Sunday, 2 July 2017

Sitting and staring at Blacktoft

I did not expect to have any spare time today, but as usual plans change and by 1pm I was in the car park at Blacktoft. After a chat with Alex and Abi in reception I walked to Ousefleet hide where I ate my lunch.
 Although there is some water on this part of the reserve the only wildlife I could see was a hare. However it was always hidden by at least several pieces of grass so I was unable to get a perfect shot.

I only got this shot after waiting for about 30 minutes. Several other birders came and only stayed a few minutes, so my sitting and waiting and staring paid off. Dragonflies were on the wing.

A butterfly settled for a minute.
Carrion crows, black headed gulls, wood pigeons and swallows also flew past hide and just as I was about to leave a spoonbill flew overhead.
Marshland was my next stop where little grebes were busy feeding along with their two young.
Again the vegetation got in the way. A little egret had caught a fish.
Bearded tits could be seen feeding on the mud at the bottom of the reeds, lets hope that they are still about for next weeks walks! Lapwings, spotted redshank, redshank and green sandpiper were also feeding along the edge of the reed.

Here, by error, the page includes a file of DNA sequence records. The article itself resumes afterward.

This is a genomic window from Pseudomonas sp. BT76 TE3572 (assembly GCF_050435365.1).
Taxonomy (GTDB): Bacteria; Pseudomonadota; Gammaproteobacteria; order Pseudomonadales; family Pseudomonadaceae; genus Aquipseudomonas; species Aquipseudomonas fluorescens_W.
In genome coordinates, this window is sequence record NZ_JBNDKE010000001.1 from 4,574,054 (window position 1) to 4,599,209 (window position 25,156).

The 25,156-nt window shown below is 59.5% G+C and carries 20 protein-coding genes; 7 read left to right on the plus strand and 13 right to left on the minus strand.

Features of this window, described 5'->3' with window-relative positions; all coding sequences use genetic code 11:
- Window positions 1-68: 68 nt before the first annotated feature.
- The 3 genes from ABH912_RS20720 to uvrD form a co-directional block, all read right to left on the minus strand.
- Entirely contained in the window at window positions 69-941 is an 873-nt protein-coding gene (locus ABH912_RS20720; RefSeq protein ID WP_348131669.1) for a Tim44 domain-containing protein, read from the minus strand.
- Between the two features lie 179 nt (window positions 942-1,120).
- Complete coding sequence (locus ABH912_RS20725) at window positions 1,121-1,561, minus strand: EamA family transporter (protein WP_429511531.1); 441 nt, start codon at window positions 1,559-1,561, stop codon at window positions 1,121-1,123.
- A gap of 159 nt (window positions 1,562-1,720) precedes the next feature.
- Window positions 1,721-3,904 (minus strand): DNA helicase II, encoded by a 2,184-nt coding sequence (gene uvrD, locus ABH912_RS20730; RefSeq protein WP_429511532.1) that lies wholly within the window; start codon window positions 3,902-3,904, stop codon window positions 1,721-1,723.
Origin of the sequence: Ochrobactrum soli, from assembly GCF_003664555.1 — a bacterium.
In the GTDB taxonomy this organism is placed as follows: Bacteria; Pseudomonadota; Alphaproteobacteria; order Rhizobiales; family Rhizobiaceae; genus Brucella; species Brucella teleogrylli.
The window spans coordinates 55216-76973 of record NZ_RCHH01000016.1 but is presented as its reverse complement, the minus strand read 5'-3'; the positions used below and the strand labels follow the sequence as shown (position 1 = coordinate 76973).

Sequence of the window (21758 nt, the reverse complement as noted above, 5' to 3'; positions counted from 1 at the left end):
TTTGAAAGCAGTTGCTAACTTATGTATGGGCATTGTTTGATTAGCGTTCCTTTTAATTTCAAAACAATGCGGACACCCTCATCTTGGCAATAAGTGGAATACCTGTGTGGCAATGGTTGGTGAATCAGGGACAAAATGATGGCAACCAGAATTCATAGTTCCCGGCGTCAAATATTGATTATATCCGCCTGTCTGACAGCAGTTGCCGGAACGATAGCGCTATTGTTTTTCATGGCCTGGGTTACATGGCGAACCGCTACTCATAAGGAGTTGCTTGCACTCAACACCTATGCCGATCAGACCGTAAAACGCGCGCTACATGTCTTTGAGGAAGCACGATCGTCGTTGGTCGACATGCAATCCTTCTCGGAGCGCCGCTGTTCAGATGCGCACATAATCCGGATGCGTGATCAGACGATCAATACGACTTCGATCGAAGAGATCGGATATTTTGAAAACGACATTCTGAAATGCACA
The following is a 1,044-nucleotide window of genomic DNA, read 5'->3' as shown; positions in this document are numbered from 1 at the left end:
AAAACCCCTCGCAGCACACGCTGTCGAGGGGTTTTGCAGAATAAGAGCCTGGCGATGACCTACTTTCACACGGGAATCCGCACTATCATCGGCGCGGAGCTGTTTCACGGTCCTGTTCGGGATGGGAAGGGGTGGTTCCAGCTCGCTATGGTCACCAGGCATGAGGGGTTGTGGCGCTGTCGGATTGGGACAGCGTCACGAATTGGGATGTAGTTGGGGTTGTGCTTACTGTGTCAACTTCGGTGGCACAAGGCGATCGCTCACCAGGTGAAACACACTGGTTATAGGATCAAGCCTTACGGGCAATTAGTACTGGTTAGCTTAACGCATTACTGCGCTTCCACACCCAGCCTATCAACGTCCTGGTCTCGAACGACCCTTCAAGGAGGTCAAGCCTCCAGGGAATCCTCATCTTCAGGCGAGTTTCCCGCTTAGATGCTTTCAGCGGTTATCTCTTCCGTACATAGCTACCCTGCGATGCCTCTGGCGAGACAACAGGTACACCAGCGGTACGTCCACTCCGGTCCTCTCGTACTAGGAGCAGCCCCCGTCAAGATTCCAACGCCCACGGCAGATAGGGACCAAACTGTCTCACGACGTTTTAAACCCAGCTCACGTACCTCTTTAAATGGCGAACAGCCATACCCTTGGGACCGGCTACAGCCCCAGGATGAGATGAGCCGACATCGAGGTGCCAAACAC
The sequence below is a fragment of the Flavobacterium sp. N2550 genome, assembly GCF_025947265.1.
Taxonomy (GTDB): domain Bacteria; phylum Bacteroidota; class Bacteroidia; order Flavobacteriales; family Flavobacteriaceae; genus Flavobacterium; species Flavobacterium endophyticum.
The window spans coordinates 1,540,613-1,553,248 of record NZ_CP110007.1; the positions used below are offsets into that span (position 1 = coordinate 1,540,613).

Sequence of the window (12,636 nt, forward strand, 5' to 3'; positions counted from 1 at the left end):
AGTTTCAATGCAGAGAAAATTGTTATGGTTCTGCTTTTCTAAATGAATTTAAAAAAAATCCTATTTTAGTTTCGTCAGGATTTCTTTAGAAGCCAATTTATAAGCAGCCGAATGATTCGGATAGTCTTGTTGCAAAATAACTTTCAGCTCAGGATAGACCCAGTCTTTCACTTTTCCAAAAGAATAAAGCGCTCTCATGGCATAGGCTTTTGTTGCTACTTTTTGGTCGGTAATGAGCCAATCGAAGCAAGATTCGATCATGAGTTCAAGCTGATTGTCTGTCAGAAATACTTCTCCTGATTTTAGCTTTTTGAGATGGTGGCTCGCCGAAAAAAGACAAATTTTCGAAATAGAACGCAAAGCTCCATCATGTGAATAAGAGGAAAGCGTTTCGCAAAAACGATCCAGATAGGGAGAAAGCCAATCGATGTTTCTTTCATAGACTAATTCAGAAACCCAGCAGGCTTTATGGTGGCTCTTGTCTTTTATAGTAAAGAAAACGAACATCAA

Xerox and first hide did not hold many birds and Townend had a cormorant drying its wings.
Singleton had mallard, teal, shoveler, gadwall, wigeon, mute swan, great crested grebe on offer. To the right of the hide, reed bunting, whitethroat, reed and sedge warbler were flying in and out of the vegetation. There was a steady stream of curlew flying west, some of them were calling, in the space of about 30 minutes I counted 23 birds, are they spending tonight in Morecambe Bay!
 A barn owl was flying along the long hedge but spent most of the time on the other side of the hedge. Then suddenly it appeared in front of the hide and caught me unawares.
Two other birders in the hide decided to walk back to Marshland hide so that they could see the bird return to its box. I decided to sit and wait and a few minutes later the owl returned.

Even though I was watching for the bird I still got caught out by its sudden appearance, hence the poor shots.
It was now 8pm and time to go home as the light was beginning to fade over Marshland.

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